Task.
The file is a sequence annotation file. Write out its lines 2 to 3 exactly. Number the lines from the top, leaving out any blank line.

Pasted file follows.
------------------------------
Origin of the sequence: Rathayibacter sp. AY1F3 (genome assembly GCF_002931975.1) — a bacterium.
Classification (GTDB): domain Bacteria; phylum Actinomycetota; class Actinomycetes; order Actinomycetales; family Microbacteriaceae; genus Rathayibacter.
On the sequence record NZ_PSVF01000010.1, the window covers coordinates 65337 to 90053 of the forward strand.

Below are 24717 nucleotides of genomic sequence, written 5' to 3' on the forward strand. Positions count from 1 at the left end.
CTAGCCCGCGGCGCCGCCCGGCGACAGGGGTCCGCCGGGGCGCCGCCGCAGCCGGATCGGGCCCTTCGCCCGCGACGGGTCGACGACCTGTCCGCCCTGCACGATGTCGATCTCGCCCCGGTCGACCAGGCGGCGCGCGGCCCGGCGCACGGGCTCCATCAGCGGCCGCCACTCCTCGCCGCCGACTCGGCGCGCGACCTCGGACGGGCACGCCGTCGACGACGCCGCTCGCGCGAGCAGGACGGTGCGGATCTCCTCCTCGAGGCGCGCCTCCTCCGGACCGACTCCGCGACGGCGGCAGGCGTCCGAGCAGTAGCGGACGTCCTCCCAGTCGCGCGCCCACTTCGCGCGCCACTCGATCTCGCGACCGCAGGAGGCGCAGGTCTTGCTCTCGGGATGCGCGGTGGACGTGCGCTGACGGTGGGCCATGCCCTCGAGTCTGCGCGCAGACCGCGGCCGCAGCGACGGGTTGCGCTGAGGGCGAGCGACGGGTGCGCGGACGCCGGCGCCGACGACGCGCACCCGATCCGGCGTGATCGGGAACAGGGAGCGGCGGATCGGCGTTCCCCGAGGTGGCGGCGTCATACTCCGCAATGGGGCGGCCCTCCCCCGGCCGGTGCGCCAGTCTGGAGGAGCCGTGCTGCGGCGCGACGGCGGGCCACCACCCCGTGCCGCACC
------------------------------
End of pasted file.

Classification (GTDB): domain Bacteria; phylum Actinomycetota; class Actinomycetes; order Actinomycetales; family Microbacteriaceae; genus Rathayibacter.
On the sequence record NZ_PSVF01000010.1, the window covers coordinates 65337 to 90053 of the forward strand.